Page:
Memphis the Musical: A review

Thanks to Nicole Barrett and radio station KLIF, I won two tickets to opening night of the Dallas Summer Musical performance of the Tony Award winning Broadway musical, Memphis.  It’s always great to get out to a show, and the free-er, the better!   I’m sure that’s what the people in front of me thought when they got the free peepshow of my panties.  I got my dress caught on a theater seat and somehow managed to yank both it and my slip up over my hips.  Sorry, people!  At least you weren’t charged for the view.

I enjoy musical theater.  I have no problem with people bursting into song at odd moments, full orchestras invisibly swelling behind people who are suddenly dancing and singing.  I mean, except for the musicians, I do that all the time.  Why shouldn’t everyone else?  And, since my latest guilty pleasure is SMASH!, I was very excited to go see Memphis.

Sadly, I was disappointed.

First, though, the highlights.  Felicia Boswell, who played Felicia Farrell, was fantastic.  Her vocals were wonderful, and I would sit and listen to her sing all night.  She also cut a smashing figure in her costumes, and moved beautifully.  She’s got some amazing arms.

The choreography was a lot of fun, and I really enjoyed watching the dancing.  Made me wish I could move like that.

The costuming was great.

About half of the numbers were truly enjoyable.  The other half?

So, when you leave a good musical, you should be humming a song, or at least have an earworm.  Even after the first episode of Smash!, I was humming “Let Me Be Your Star” without realizing it.  A good musical should have at least one number that you want to stop, rewind, and play again.  Memphis didn’t have any of these for me.  I’m not saying I didn’t enjoy the music–in fact, there were a couple of songs Boswell sang that made me wish I could replay the stylings she gave them, but that was everything to do with her, and nothing to do with Memphis.  I walked out and couldn’t have sung you a bar from any of the songs they performed, and given my Mockingbird like recall for music, that’s saying something really sad.

Several of the actors seemed to be having trouble with their mics.  At least, I’m going to give them that benefit of the doubt, otherwise I can’t see why they would have been cast.  Dialogue was garbled and unintelligible in places, with Boswell and a trio of supporting actors being the only characters I could completely understand.  The star of the show, Bryan Fenkart, who plays Huey Calhoun (the fictionalized version of Dewey Phillips, upon whom the story is built) was just not good at all.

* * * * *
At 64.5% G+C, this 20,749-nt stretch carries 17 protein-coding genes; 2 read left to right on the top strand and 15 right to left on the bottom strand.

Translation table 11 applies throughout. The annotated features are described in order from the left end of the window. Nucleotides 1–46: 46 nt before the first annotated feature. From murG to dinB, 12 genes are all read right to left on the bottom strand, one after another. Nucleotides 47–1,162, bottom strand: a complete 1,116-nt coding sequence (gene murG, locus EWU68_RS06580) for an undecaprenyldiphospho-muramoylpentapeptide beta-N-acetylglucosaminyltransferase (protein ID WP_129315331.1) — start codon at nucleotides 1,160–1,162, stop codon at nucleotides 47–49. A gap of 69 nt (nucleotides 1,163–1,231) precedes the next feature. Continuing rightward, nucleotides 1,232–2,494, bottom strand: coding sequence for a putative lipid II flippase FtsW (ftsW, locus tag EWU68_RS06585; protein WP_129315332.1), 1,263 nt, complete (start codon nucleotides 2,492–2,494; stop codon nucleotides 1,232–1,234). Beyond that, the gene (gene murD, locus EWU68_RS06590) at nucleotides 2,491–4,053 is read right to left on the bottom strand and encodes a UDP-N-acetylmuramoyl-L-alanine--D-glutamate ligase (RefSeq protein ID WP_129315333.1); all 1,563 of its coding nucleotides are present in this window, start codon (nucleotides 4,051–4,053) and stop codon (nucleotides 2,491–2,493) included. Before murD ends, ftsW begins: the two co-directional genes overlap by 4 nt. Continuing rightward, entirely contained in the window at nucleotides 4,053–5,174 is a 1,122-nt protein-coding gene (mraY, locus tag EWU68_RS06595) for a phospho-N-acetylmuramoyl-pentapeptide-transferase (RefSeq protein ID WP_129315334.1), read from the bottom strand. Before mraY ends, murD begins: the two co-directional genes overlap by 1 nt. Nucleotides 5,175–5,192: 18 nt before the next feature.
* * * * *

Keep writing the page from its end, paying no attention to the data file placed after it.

Most of the time, Fenkart couldn’t be understood at all.  He, and the rest of the cast, adopt what passes for a Tennessee accent (if you have never been to Tennessee) and on top of his hick twang, he has added a version of Steve Martin’s wild and crazy guy hiccoughing affectation.  I could catch two or three words of every sentence.  Having no knowledge of the musical beforehand, when his character first appeared, I thought he was playing the stereotypical Southern Mentally Challenged trope.  That’s how affected his speech was.  It took a couple of scenes before I realized he was the star, and quit waiting for him to meet some end like Mercutio.  His vocals were marginal and his dancing made me think he’d been cast for his vocals.

The story was all right.  I feel like the subject matter could have been handled much better, but that would have required taking the focus from Huey and putting it on Felicia–rewriting the show entirely.  I was very uncomfortable with some of the language.  Racial epitaphs are a part of my family’s conversational history that I have worked hard to distance from, and it was actually painful to sit through listening to dialogue that sounded like it had been tape-recorded off my Granny’s back porch.  Yes, it was historically accurate, but also yes, the seriousness, danger and sadness of the era were completely glossed over in lieu of using a few slurs to set a tone.  It made too light of the violence and hate that were rampant in those days, relegating the truth of the matter to two offhand comments and one short scene in the matter of 2.5 hours.  If you’re going to do a show about racism in the 40s, 50s, and 60s, you’ve got to commit.  People died.

I wasn’t engrossed, and there was a massive shift in Huey’s character after intermission surprised me.  Though, I think I was supposed to infer that he had become a drunk because he drank from a flask twice in the 6-8 year span of time the last half of the play covered.  His speech and movement never changed, so who knows?  I just know he started behaving differently toward Felicia.

I liked the parts revolving around Felicia, and wished there was more to her story, her brother’s story, and the people around her, and less about the herp-derp DJ.  I appreciated that Felicia was a strong-willed, independent woman, and was glad for how she ended up.  I guess I liked everything about her.

So…I’d give it 2 out of 5 stars.  It wasn’t bad.  It wasn’t great.  It was somewhere short of average for me.  I loved having the night out, though, and do really appreciate the free tickets!

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